Brown: Formula 1 will monitor ongoing coronavirus status in Vietnam

Formula 1

McLaren CEO Zak Brown says he will not put his Formula 1 staff in an “uncomfortable situation” with the coronavirus outbreak, as attentions shifts to the developing situation in Vietnam.

F1 announced on Wednesday April’s Chinese Grand Prix would be postponed as a result of the outbreak, which has spread to over 24 countries, with more than 1100 deaths reported.

Vietnam shares a land border with China, leading to uncertainty about the running of the inaugural race in Hanoi on April 5.

Vietnamese officials took the decision on Thursday to quarantine villages in the Son Loi farming region – just 25 miles outside Hanoi – for the next 20 days after six coronavirus cases were discovered. Over 10,000 people live in the region.

Speaking at McLaren’s MCL35 car launch on Thursday (below), Brown said that while F1 had not raised Vietnam as being at risk of cancellation at present, the situation was being monitored closely.

“Obviously the well-being of McLaren and the greater world is of utmost importance,” Brown said.

“Vietnam has not been raised yet as a potential issue, but obviously it’s very nearby and neighbouring, so we’re going to monitor the situation.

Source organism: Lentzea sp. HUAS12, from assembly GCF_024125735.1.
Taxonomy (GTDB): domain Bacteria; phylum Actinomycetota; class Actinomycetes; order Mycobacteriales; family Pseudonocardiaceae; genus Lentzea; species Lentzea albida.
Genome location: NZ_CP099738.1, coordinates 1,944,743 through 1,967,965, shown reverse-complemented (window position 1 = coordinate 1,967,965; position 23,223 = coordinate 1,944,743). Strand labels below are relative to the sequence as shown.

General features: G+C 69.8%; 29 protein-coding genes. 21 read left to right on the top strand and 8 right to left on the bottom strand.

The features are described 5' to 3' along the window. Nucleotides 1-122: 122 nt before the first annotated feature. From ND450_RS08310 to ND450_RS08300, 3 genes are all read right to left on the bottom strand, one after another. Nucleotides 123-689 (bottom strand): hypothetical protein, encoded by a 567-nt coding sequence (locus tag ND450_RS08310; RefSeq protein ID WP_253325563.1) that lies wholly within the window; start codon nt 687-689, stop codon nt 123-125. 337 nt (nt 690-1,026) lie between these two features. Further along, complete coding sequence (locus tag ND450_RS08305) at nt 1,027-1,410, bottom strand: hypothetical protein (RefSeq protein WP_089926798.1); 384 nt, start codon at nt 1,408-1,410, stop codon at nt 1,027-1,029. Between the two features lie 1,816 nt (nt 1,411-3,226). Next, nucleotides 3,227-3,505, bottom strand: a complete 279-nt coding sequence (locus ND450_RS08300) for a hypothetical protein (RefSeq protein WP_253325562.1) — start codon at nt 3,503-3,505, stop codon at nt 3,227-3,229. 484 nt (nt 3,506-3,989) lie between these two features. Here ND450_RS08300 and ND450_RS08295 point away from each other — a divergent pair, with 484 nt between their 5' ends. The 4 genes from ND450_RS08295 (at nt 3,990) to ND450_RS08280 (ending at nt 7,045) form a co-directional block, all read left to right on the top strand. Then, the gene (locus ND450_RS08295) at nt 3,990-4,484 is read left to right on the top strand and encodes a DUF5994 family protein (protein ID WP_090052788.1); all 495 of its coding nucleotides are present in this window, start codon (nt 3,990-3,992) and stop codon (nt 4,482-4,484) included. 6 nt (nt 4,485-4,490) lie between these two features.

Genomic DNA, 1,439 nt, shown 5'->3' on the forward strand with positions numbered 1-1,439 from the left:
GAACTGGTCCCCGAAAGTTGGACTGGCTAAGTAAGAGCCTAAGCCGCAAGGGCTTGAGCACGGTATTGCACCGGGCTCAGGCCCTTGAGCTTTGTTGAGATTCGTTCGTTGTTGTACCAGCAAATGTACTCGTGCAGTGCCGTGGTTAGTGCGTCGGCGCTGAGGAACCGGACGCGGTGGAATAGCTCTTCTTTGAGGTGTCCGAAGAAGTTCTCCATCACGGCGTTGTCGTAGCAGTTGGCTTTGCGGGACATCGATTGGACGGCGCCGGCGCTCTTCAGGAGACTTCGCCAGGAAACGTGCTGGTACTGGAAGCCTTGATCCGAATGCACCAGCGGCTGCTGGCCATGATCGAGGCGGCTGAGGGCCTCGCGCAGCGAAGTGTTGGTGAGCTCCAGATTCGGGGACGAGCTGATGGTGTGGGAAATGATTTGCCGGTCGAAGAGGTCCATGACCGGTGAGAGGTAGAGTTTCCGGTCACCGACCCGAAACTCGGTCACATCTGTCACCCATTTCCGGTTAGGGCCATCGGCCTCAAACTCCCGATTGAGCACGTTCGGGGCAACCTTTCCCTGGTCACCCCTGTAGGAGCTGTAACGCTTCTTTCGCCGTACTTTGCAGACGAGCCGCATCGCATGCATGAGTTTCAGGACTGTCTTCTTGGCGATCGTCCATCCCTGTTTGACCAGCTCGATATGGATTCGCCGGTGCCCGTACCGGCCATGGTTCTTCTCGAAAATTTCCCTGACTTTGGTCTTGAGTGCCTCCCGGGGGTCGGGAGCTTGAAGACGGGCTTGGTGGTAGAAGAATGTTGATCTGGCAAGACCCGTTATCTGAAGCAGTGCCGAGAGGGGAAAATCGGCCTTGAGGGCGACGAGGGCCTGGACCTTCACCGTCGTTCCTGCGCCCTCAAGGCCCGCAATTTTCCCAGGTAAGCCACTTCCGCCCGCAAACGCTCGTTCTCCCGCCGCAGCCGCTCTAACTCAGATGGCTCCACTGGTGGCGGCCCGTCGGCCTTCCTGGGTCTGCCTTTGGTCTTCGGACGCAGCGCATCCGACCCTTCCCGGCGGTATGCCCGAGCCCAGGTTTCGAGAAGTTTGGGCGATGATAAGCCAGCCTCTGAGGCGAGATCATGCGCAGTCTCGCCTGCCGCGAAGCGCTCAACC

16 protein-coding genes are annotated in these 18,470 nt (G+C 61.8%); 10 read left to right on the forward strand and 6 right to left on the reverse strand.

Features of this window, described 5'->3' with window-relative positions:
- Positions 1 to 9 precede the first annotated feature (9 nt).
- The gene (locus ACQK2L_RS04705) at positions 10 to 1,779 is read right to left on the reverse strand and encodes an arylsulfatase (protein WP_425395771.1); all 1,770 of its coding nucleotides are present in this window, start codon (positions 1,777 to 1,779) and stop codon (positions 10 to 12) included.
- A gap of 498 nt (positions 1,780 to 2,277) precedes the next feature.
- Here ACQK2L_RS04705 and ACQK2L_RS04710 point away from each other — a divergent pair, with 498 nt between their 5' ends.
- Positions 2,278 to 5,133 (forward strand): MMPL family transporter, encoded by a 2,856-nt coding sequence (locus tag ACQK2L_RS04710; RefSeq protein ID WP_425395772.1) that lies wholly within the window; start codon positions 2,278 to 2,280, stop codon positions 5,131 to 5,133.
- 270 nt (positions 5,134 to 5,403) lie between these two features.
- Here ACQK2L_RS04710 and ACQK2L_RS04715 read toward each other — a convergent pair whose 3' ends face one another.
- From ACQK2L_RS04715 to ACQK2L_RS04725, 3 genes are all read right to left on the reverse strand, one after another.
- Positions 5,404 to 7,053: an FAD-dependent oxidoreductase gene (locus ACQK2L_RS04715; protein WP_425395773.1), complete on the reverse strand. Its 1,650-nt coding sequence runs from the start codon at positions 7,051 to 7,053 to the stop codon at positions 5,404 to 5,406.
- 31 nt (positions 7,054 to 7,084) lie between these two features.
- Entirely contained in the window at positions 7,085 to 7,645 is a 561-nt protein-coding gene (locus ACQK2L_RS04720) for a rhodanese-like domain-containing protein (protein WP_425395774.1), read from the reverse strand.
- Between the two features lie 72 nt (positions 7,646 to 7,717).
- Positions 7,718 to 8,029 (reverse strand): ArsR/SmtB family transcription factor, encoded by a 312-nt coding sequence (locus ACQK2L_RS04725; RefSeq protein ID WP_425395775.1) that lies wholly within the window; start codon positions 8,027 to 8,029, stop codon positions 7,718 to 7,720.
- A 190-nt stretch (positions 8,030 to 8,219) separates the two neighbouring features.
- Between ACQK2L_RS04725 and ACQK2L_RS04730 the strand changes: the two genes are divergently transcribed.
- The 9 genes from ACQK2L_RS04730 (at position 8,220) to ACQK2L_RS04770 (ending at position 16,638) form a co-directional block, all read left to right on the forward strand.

“We definitely would not do anything that would put our people at risk.

“I don’t think Formula 1 would as well, so I think like the rest of the world, we’ve just got to monitor the situation.”

The potted history of F1’s calendar cancellations

Asked if any McLaren team members had raised concerns about travelling to Vietnam, Brown said: “We communicate often with our staff.

“We’ve not had anyone approach us, because we’re quite proactive in telling them what’s going on.

“I think we’re just going to have to deal with the situation as it unfolds. But we would never put a McLaren employee in an uncomfortable situation they wouldn’t want to be in.”

The cancellation of the China race has left a four-week break in the F1 calendar between Vietnam and the Dutch Grand Prix on May 3.

Should the Vietnam race be called off, the gap would grow to six weeks between Bahrain on March 22 and F1’s return to Zandvoort.

Brown said such a gap in-season would be a “new situation for all of us”, but placed greater importance on the bigger picture of the ongoing health epidemic.

“I know some races have been cancelled in the past, but not necessarily what we’re facing here,” Brown said.

“We’ll just have to react when we know more. It will be the same for everyone.

“First and foremost it’s a terrible situation for the world, so hopefully that situation gets resolved because I think other things such as sport doesn’t matter when it comes to situations like that.

“Hopefully that gets solved and then just we’ll respond accordingly.”

Officials are looking for alternative dates to run the China race should the situation improve, but F1 CEO and chairman Chase Carey told Autosport it would be “challenging” to find a place on the 2020 schedule.

The Vietnam Grand Prix organiser said in a statement last week it was “‘actively monitoring the situation as it develops”.

“For now we don’t anticipate any significant impact on our April event,” said the statement.

“We will continue to work with our relevant authorities to closely monitor the situation.”

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